Original Title: Scontri stellari oltre la terza dimensione
Directed by: Luigi Cozzi, 1979, USA/Italy
Distibuted by: Neo Publishing
Story: Intergalactic sexpot and space smuggler supreme, Stella Star [Caroline Munroe], finds herself pardoned from a lifetime hard labour sentence on the condition that helps the Emperor [Christopher Plummer] guide his robot Elle [Judd Hamilton] through the stars to the seek out and destroy Count Zarth Arn’s [Joe Spinell] evil planet and bring back the emperors missing son.
Well considering it’s made on the cheaper side and supposed to cash in on Vadim’s Barbarella 1968 and Lucas’ Star Wars 1977; it works kind of all right. Munroe finds herself in various tight small outfits as she ventures to different planets in the hunt for the Count’s evil planet. The movie is full of hilarious small details, like Elle the black “cowboy” robot who talks with a Texas accent, Stella’s companion Acton [Marjoe Gortner] a future seeing alien who never looses his cool and suddenly pulls out something looking more like a toy light saber than a futuristic weapon, and obviously Simon [David Hasselhoff], the emperors lost son, who you just can’t stop laughing at every time he’s on screen. There’s plenty of way to long cheesy space fights, extreme close-ups of hardly painted spaceship models flying over the screen, quite a fair bit of stop motion animation, which I presume are done as tongue in cheek homage’s to the films of Harryhausen, but with a movie that is rumoured to have had an extravagant thirty thousand dollar special effect bonus, you can’t really complain. There are a few great, but unfortunately underused characters that Stella meets on her adventures, most significantly the Amazon warriors and their Queen Corelia [Nadia Cassini], if Cozzi had lost half an hour of other filler stuff he could have easily evolved this sequence. The biggest flaw that runs throughout the entire movie is the fact that Stella only just gets into trouble and then almost instantly she or one of her companions comes to the rescue, so there is never any real impending doom hanging over her. But the thing that strikes me is the serial cliff-hanger feel to the entire movie, fast transitions between assignments, journeys to new planets, winding up in trouble fast, and the almost immediate rescue just to star the circle all again. This could be an explanation for the structure of the movie. The score by John Barry is probably one of the weakest he has ever composed, and it seems as Cozzi only received three or four tracks because it’s the same damned score all the time. It’s in no way the worst Italian space movie that I’ve ever seen, and I’m sure that Cozzi is quite pleased with the final results. You should know that he supposedly wrote the script before Star Wars was made, but nobody wanted to back him on this one, as sci-fi was out at the time. But anyhow, I’m sure that he definitely made a movie that he would want to see, and you have to admit that there is a strange charm to the movie that keeps it interesting.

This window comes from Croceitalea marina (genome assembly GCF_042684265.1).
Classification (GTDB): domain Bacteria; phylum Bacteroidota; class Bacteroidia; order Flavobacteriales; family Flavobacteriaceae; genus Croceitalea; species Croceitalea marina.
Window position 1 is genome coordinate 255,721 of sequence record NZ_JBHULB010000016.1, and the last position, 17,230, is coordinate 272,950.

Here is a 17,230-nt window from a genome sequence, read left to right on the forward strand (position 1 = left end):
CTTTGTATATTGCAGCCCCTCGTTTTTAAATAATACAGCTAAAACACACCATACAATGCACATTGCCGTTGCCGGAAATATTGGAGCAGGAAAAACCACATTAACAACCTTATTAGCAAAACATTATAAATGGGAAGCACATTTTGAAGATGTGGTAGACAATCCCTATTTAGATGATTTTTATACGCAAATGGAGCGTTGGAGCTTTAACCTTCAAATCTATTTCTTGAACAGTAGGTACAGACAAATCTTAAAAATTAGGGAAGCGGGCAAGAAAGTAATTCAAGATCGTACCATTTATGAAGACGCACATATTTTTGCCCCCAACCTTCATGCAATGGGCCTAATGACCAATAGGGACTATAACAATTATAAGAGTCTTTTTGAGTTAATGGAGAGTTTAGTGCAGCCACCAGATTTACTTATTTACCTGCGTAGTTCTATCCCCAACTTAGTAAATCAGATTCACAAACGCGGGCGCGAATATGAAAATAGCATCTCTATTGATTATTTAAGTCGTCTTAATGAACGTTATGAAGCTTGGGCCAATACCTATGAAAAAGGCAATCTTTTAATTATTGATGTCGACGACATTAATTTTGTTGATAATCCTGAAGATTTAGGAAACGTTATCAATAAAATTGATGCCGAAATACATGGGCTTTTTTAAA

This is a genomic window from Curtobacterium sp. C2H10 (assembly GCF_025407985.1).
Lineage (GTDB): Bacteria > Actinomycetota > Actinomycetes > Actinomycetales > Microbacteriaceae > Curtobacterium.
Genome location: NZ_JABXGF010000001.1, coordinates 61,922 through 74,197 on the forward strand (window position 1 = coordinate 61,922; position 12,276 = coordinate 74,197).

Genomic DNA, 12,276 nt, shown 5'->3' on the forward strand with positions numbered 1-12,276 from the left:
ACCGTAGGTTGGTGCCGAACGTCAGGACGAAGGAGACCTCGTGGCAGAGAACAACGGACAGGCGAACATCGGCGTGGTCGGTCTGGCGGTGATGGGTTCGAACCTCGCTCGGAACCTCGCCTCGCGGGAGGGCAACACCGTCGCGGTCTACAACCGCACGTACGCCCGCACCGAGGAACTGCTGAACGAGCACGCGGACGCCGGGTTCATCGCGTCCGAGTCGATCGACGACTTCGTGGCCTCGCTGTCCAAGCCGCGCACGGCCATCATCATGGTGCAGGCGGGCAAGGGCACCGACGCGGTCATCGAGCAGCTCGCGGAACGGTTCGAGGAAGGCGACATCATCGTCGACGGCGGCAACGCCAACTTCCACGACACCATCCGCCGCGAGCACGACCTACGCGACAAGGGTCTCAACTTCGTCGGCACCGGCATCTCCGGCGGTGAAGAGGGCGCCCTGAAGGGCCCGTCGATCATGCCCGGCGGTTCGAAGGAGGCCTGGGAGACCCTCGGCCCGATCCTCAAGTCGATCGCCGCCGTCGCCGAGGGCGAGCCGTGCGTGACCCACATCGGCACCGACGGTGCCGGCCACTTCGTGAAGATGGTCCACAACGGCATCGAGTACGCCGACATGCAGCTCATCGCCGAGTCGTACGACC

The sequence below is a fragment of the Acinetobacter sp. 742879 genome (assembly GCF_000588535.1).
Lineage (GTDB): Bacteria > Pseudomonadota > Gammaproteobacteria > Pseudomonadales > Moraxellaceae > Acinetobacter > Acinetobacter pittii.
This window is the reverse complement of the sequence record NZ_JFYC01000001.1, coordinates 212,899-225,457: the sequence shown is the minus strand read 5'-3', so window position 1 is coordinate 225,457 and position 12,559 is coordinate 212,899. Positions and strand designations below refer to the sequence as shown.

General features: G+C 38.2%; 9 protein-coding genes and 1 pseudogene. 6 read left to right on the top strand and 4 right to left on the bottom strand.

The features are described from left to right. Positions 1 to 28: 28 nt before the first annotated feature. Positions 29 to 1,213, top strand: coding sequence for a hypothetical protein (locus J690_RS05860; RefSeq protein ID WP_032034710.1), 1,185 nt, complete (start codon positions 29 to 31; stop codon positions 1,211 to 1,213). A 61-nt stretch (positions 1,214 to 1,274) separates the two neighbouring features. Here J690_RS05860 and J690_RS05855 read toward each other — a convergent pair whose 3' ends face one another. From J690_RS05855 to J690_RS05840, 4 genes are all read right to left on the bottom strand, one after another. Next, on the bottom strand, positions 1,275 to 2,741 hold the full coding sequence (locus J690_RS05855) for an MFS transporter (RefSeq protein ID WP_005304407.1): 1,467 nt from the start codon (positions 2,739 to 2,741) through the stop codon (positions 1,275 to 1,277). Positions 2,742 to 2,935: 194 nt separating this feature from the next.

Image: Well it’s at least in 16:9, but the image quality is not much to cheer about. Scratch and faded print which is quite annoying. Only French subtitles available, but an English & Italian soundtrack out over the three other French tracks.
Audio: Dolby Digital mono in French, English and Italian, French Dolby Digital 5.1, and even a French dts version. This all sounds promising, but the English soundtrack is atrocious. There are static noise distortions which come in randomly all the time, and almost every new scene is accompanied by the most terrible sound fuzz that it’s almost unbearable to watch.
There is a large amount of extras on the second disc, like the inclusion of the entire sequel movie Star Crash 2 1981 [Giochi erotici nella 3a galassia], directed by Bitto Albertini. It cashes in on Cozzi’s original and even uses some of the effects, but there’s less plot and more nudity in this one which still doesn’t even manage to come off as a cheap exploitation movie. It still sucks, and being a French edition, it’s dubbed into French without any subtitles for us who don’t speak it. Most impressive are the two documentaries; Making Star Crash, an 80 minute feature on the making of the movie, but it’s taken from a VHS source so the quality is pretty dodgy, an it’s only in Italian with French subs. There is also 36minute documentary mixing interviews in Italian & English with French subtitles where Cozzi talks about his films and his collaborations with Dario Argento. There’s a photo gallery, the French three minute trailer, filmographies and biographies.
It’s always thrilling when you find one of those great movies that you have fond memories of finally available on DVD, but considering that the old VHS copy that I used to have was a far better print I can’t help but feeling disappointed. This French Neo Publishing two disc Collectors Edition is in quite poor shape, with the dodgy sound and the poor image quality, but on the other hand if you can manage Italian then the bonus features on disc two actually make up for some of the errors on the main title.